Dec 14, 2013

Protect Your Antiques Business with Smart Check Policies

The recent hubbub surrounding William Meloy’s using bad checks to scam antique stores caught me off guard. In these days of electronic check verification, Internet check processing, and point-of-sale terminals that support multiple payment options, I was surprised at how easily Meloy victimized the dealers.

For those who missed the story, the grandfatherly Meloy allegedly spent his summer defrauding antique stores in Wyoming, Missouri, North Dakota and Minnesota before he was finally arrested in Great Falls, Mont. Writing checks on a closed account, Meloy would make purchases in the neighborhood of $1,000 and then re-sell the goods for cash to other antique dealers.

As I read the news reports and listened to comments from the defrauded dealers, the refrain “He seemed like such a sweet guy” dominated the responses. Of course, building trust is key to a con-man’s operation. I’m reminded of the story of Frank Abagnale, the teenage con-man who, back in the 1960s cashed over $2.5 million worth of forged checks before he turned 21. How did he do this? Read More

Is That Gibson Les Paul Guitar Real or Fake?

Jimi Hendrix owned one; so did Mark Knopfler, Eric Clapton and Jimmy Page. The Gibson Les Paul guitar, in continuous production since 1952, is arguably one of the top electric guitars of the past 60 years. It has been favored by some of the premier guitar players in the rock, country, jazz and blues genres.

Because the Gibson Les Paul has been around for so long and is such an esteemed guitar, it is a highly-sought-after collectible. Rare Les Pauls have sold for close to half a million dollars at auction. Though such prices are uncommon, a vintage Les Paul regularly bring over five figures.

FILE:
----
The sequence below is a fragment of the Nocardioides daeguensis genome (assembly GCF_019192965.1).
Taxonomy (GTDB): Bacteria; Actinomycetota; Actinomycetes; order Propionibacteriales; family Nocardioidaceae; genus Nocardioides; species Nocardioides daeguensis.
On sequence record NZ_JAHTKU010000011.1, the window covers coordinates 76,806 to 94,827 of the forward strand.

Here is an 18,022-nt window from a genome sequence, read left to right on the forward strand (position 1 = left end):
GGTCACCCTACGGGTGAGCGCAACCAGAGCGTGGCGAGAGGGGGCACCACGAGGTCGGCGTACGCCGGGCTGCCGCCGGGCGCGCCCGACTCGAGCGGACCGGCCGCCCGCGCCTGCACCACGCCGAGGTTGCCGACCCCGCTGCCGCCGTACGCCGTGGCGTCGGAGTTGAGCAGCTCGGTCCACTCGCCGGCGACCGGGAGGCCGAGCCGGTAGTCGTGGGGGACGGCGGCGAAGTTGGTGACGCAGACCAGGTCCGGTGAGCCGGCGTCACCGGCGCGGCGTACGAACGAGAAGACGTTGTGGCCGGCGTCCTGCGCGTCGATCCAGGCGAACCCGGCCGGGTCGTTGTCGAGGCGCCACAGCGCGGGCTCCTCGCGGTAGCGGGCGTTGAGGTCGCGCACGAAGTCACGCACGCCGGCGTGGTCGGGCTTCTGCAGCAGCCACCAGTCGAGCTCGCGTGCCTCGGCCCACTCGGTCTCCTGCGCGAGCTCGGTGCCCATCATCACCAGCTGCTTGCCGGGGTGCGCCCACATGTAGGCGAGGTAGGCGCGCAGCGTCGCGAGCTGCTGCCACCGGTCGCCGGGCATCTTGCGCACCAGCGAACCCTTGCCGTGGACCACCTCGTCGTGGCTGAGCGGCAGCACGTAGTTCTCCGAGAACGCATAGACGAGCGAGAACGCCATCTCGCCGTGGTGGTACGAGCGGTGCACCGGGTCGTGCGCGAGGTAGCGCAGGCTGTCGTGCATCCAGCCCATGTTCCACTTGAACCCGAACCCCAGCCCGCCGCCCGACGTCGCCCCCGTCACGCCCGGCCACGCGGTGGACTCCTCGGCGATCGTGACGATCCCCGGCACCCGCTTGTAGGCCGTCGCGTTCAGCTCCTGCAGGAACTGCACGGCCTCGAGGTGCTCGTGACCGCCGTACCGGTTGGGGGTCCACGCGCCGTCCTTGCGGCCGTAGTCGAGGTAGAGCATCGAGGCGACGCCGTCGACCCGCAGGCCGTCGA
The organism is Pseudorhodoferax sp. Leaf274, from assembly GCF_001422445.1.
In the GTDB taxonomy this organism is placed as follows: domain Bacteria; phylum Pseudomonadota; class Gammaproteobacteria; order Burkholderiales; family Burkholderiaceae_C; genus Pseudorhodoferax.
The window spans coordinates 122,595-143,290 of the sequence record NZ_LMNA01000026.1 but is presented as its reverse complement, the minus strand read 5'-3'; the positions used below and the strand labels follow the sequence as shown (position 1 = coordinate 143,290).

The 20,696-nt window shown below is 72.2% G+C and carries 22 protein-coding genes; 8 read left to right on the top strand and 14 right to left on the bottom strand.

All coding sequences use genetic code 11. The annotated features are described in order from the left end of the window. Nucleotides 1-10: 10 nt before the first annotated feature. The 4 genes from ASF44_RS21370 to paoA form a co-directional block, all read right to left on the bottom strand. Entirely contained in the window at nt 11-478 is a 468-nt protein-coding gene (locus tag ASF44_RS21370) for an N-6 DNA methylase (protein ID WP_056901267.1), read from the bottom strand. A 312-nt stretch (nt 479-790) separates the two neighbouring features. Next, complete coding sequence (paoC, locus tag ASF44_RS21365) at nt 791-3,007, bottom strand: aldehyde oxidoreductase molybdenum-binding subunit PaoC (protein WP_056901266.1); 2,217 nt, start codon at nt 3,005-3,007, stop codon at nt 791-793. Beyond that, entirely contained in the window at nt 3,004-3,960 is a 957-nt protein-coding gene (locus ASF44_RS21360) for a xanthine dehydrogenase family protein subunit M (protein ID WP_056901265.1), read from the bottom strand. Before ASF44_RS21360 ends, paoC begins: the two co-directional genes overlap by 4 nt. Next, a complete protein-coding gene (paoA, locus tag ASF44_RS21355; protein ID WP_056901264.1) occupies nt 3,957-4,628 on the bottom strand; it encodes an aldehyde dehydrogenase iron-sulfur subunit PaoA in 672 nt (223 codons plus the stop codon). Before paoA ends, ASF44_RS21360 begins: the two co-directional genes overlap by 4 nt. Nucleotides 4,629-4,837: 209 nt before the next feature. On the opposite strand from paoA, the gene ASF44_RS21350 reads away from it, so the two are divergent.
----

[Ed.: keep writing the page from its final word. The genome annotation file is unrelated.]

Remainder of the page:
When prices get up into the stratosphere, con men come out of the woodwork. Les Paul knockoffs are now being made in China in a blatant attempt to deceive buyers. The Chinese “Les Paul” guitars try to match the instrument with visual precision, all the way down to Les Paul’s signature and “Made in the USA” stamped into the back of the headstock. Sometimes the sellers of a counterfeit Les Paul deliberately distress a new knockoff in order to sell it as a vintage guitar. Read More

Estate Inventory Instructions

There’s an old saying that goes “What’s the best way to eat an elephant? One bite at a time!”

Personal property is the “elephant” of an estate. It’s the responsibility that can take up most of your time, and it provides the estate with the least amount of money for the effort involved. But, dealing with the personal property cannot be avoided. The property must be inventoried, valued, distributed, or sold. Let’s start our analysis by looking at what property we have (inventory); then we will determine what it is worth (valuation).